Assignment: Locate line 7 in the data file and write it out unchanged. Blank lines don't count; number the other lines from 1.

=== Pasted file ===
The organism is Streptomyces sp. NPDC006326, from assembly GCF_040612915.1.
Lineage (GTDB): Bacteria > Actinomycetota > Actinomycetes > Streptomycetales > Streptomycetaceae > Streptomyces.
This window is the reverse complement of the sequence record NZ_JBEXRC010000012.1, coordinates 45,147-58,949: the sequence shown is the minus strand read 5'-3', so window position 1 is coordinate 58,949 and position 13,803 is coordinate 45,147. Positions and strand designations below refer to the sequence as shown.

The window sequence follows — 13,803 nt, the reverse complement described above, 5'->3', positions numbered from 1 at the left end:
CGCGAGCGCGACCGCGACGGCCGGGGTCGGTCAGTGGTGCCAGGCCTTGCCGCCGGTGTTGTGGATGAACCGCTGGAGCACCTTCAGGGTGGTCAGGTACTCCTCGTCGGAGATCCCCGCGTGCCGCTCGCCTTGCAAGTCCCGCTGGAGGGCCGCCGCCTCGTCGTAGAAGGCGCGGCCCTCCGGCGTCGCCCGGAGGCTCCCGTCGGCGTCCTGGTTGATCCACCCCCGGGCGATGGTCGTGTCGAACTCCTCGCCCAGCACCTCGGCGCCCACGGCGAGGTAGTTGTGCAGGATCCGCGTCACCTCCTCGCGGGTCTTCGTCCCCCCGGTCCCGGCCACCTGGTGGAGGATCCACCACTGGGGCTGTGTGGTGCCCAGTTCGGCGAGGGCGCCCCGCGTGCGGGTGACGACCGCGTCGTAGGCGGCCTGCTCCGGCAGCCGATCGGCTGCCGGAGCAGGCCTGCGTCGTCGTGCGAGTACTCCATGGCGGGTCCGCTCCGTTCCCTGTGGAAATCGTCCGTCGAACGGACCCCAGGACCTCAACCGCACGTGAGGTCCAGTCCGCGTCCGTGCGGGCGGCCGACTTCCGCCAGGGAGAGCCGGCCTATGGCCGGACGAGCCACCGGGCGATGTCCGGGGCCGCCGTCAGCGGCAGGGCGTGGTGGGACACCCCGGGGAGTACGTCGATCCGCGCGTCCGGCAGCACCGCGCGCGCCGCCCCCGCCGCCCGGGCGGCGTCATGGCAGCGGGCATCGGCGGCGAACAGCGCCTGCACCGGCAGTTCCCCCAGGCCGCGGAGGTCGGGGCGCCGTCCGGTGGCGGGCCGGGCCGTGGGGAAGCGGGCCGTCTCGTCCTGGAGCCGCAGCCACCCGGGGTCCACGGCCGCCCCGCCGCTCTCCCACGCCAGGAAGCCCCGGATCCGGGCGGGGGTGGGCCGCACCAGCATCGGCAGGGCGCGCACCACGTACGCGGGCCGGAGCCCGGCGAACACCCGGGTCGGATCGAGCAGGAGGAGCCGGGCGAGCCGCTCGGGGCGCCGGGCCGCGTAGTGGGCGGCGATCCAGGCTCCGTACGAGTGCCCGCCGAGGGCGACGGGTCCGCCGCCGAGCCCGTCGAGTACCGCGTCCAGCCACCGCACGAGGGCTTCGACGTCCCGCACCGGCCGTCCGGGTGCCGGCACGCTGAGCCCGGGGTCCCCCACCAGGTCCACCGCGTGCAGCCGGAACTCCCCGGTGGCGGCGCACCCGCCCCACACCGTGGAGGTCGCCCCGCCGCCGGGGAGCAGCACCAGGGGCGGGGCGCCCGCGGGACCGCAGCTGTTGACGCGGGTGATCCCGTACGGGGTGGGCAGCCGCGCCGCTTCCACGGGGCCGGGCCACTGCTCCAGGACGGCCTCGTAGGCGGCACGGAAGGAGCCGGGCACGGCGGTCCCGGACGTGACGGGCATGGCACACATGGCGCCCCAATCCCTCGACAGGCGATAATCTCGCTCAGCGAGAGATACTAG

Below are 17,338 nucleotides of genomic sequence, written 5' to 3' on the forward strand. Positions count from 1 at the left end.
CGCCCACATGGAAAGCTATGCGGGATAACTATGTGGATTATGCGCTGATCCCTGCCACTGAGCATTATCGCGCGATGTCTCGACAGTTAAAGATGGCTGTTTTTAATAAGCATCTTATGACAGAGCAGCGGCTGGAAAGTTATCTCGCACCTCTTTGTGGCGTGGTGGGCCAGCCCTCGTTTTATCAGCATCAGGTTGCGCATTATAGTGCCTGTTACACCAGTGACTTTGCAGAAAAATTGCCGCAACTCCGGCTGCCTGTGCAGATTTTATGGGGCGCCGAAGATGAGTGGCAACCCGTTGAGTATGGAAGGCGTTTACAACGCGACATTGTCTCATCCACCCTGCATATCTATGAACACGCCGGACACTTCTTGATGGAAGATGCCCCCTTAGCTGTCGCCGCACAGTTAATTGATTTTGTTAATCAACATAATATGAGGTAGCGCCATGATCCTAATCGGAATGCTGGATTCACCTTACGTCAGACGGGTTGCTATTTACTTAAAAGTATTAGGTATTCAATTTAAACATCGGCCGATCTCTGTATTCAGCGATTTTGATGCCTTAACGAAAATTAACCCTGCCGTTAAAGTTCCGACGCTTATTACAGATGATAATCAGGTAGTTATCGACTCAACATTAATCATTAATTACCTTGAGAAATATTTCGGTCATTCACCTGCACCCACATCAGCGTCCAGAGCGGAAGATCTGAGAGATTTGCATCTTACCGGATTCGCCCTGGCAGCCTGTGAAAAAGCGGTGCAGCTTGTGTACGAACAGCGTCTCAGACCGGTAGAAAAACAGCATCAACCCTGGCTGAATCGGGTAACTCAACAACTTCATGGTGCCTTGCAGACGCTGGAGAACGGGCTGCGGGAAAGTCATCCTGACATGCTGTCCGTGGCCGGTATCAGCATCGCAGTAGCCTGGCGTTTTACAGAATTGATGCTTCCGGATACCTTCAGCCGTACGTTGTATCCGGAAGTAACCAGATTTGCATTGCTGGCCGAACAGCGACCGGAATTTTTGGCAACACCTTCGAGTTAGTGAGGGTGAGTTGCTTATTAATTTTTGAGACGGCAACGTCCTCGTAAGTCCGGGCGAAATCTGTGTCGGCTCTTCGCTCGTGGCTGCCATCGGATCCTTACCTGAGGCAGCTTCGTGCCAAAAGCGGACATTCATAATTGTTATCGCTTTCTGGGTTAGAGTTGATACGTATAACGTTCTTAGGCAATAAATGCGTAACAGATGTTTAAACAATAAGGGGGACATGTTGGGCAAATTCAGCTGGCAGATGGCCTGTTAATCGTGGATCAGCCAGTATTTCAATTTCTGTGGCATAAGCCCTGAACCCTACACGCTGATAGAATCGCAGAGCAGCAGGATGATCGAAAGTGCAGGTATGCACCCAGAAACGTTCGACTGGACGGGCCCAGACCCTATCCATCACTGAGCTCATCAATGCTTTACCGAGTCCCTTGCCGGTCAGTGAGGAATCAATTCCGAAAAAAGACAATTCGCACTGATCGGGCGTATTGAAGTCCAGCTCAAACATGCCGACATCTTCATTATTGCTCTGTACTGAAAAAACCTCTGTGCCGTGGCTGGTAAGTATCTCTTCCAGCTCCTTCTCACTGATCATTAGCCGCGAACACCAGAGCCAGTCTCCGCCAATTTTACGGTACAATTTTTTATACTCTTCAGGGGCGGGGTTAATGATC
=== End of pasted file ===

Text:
CGCCCACATGGAAAGCTATGCGGGATAACTATGTGGATTATGCGCTGATCCCTGCCACTGAGCATTATCGCGCGATGTCTCGACAGTTAAAGATGGCTGTTTTTAATAAGCATCTTATGACAGAGCAGCGGCTGGAAAGTTATCTCGCACCTCTTTGTGGCGTGGTGGGCCAGCCCTCGTTTTATCAGCATCAGGTTGCGCATTATAGTGCCTGTTACACCAGTGACTTTGCAGAAAAATTGCCGCAACTCCGGCTGCCTGTGCAGATTTTATGGGGCGCCGAAGATGAGTGGCAACCCGTTGAGTATGGAAGGCGTTTACAACGCGACATTGTCTCATCCACCCTGCATATCTATGAACACGCCGGACACTTCTTGATGGAAGATGCCCCCTTAGCTGTCGCCGCACAGTTAATTGATTTTGTTAATCAACATAATATGAGGTAGCGCCATGATCCTAATCGGAATGCTGGATTCACCTTACGTCAGACGGGTTGCTATTTACTTAAAAGTATTAGGTATTCAATTTAAACATCGGCCGATCTCTGTATTCAGCGATTTTGATGCCTTAACGAAAATTAACCCTGCCGTTAAAGTTCCGACGCTTATTACAGATGATAATCAGGTAGTTATCGACTCAACATTAATCATTAATTACCTTGAGAAATATTTCGGTCATTCACCTGCACCCACATCAGCGTCCAGAGCGGAAGATCTGAGAGATTTGCATCTTACCGGATTCGCCCTGGCAGCCTGTGAAAAAGCGGTGCAGCTTGTGTACGAACAGCGTCTCAGACCGGTAGAAAAACAGCATCAACCCTGGCTGAATCGGGTAACTCAACAACTTCATGGTGCCTTGCAGACGCTGGAGAACGGGCTGCGGGAAAGTCATCCTGACATGCTGTCCGTGGCCGGTATCAGCATCGCAGTAGCCTGGCGTTTTACAGAATTGATGCTTCCGGATACCTTCAGCCGTACGTTGTATCCGGAAGTAACCAGATTTGCATTGCTGGCCGAACAGCGACCGGAATTTTTGGCAACACCTTCGAGTTAGTGAGGGTGAGTTGCTTATTAATTTTTGAGACGGCAACGTCCTCGTAAGTCCGGGCGAAATCTGTGTCGGCTCTTCGCTCGTGGCTGCCATCGGATCCTTACCTGAGGCAGCTTCGTGCCAAAAGCGGACATTCATAATTGTTATCGCTTTCTGGGTTAGAGTTGATACGTATAACGTTCTTAGGCAATAAATGCGTAACAGATGTTTAAACAATAAGGGGGACATGTTGGGCAAATTCAGCTGGCAGATGGCCTGTTAATCGTGGATCAGCCAGTATTTCAATTTCTGTGGCATAAGCCCTGAACCCTACACGCTGATAGAATCGCAGAGCAGCAGGATGATCGAAAGTGCAGGTATGCACCCAGAAACGTTCGACTGGACGGGCCCAGACCCTATCCATCACTGAGCTCATCAATGCTTTACCGAGTCCCTTGCCGGTCAGTGAGGAATCAATTCCGAAAAAAGACAATTCGCACTGATCGGGCGTATTGAAGTCCAGCTCAAACATGCCGACATCTTCATTATTGCTCTGTACTGAAAAAACCTCTGTGCCGTGGCTGGTAAGTATCTCTTCCAGCTCCTTCTCACTGATCATTAGCCGCGAACACCAGAGCCAGTCTCCGCCAATTTTACGGTACAATTTTTTATACTCTTCAGGGGCGGGGTTAATGATC